Delivered to Hiroshima, Nagasaki, and 33 other Japanese cities on 1 August 1945. One side of the leaflet had a photo of five U.S. bombers unloading bombs and a list of the targeted cities. The other side had the text:
Read this carefully as it may save your life or the life of a relative or friend. In the next few days, some or all of the cities named on the reverse side will be destroyed by American bombs. These cities contain military installations and workshops or factories which produce military goods. We are determined to destroy all of the tools of the military clique which they are using to prolong this useless war. But, unfortunately, bombs have no eyes.
Comment of the Day: Charles Steindel: Runup to Hiroshima: "The [Potsdam Ultimatum] document makes a reference to the 'self-willed militaristic advisors'...
...and in the same sentence refers to Japan as an 'Empire.' Later on the demand is made for the elimination of the authority of 'those who have misled and deceived the people of Japan.' It's clearly directed at the people in power at that time, which could include the Emperor, but there's nothing here that demands the complete dismantling of the imperial institution. 'Unconditional surrender' is specifically directed to apply to the Japanese armed forces. Also, the term 'utter devastation' is a strong indication of what might be coming.
Live from Bullwinkle Plaza: Ezra Klein: On Paul Krugman's theory of hipsters: "Krugman suggests that hipsters are signaling a rejection of the workaday bourgeois world by flouting conventional dress codes...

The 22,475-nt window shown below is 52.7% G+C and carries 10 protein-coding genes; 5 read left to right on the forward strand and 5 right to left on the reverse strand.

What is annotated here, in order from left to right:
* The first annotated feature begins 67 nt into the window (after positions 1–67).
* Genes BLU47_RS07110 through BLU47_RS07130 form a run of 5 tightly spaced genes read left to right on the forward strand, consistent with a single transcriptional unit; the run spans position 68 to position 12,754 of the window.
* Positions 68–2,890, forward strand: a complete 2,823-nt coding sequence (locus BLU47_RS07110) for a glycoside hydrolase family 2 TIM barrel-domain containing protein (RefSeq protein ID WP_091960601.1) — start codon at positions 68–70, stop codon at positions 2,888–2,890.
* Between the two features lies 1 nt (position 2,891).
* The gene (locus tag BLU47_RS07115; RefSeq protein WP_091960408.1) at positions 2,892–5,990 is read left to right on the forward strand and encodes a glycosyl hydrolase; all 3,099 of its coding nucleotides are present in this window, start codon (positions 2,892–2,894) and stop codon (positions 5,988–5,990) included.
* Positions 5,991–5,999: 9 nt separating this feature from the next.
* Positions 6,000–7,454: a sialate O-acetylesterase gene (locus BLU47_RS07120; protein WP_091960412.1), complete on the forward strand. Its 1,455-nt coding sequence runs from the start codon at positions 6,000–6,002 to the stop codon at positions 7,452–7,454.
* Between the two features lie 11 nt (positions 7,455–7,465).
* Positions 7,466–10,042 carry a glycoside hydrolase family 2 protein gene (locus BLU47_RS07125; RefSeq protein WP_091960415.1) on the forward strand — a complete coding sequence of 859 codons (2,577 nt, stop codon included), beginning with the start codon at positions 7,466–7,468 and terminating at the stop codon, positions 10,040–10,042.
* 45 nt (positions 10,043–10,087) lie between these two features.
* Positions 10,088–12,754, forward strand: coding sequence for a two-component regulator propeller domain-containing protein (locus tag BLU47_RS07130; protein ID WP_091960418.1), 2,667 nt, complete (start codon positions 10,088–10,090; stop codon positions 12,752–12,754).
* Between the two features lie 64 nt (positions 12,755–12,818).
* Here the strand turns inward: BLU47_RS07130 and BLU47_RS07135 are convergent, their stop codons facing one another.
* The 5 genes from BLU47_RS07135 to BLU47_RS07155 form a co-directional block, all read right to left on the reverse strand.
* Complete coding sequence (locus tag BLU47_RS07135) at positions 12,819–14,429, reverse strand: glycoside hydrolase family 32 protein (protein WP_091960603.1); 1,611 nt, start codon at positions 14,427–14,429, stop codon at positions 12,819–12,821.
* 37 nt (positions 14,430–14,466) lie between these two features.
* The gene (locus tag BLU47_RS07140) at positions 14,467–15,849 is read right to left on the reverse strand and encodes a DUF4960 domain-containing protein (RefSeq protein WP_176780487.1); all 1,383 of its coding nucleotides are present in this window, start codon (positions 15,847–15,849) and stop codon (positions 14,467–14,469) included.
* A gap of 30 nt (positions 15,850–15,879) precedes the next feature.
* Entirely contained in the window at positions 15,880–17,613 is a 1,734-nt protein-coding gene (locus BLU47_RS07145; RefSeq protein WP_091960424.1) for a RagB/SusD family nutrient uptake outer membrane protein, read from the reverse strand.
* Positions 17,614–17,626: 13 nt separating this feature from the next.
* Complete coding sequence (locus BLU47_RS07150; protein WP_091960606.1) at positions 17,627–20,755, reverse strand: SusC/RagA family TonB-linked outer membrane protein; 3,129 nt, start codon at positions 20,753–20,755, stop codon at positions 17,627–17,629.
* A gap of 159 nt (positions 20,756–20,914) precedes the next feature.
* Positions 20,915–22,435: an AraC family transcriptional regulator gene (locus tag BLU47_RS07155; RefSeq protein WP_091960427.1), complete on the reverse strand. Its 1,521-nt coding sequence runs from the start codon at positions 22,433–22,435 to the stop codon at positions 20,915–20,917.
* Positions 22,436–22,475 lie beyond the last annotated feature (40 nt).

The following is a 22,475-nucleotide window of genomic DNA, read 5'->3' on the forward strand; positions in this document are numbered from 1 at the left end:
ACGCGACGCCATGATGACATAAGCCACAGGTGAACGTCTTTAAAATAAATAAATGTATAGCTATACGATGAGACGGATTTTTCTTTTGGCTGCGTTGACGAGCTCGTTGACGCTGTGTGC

Must-Read: Richard Fisher became President of the Federal Reserve Bank of Dallas in April 2005. He spent ten years as a regional bank President. I cannot think of a single case in which he was pulling the Federal Reserve Open Market Committee toward a more correct assessment of the current economic situation and of the major risks to it. And I cannot think of an episode in which, after events had proved his views of major risks erroneous, he ever marked his beliefs to market in any substantive ways.
Surely that is worth mentioning at least once in an article about the Dallas Fed? Can anybody make a case to me that Wall Street Journal reporter Michael Derby's failure to even whisper this in his article is any way professional?
Must-Read: The process of creating a market--especially as delicate and complicated a market as a market for debt and equity investments in relatively large-scale enterprises--is not a straightforward process. Here Venture and Voth argue that the spillovers from the creation of the "technology" of a debt marketplace were enormous, as only after the government had dug the channels through which debt would flow for its own war-fighting purposes could first canal companies, then manufacturing companies, and then railroad companies take advantage of them.
Must-Watch: Really, really bad news for the American economy. Alan Krueger concludes that we are now near "full employment" in a monetary policy-Federal Reserve-inflation sense. The implications? The implications are:
that the failure of the government and the Federal Reserve to more aggressively boost recovery has turned what was excess cyclical non-employment into structural non-employment,
that essentially none of the drop in production relative to the pre-2008 trend can or will be recouped without noticeably higher inflation.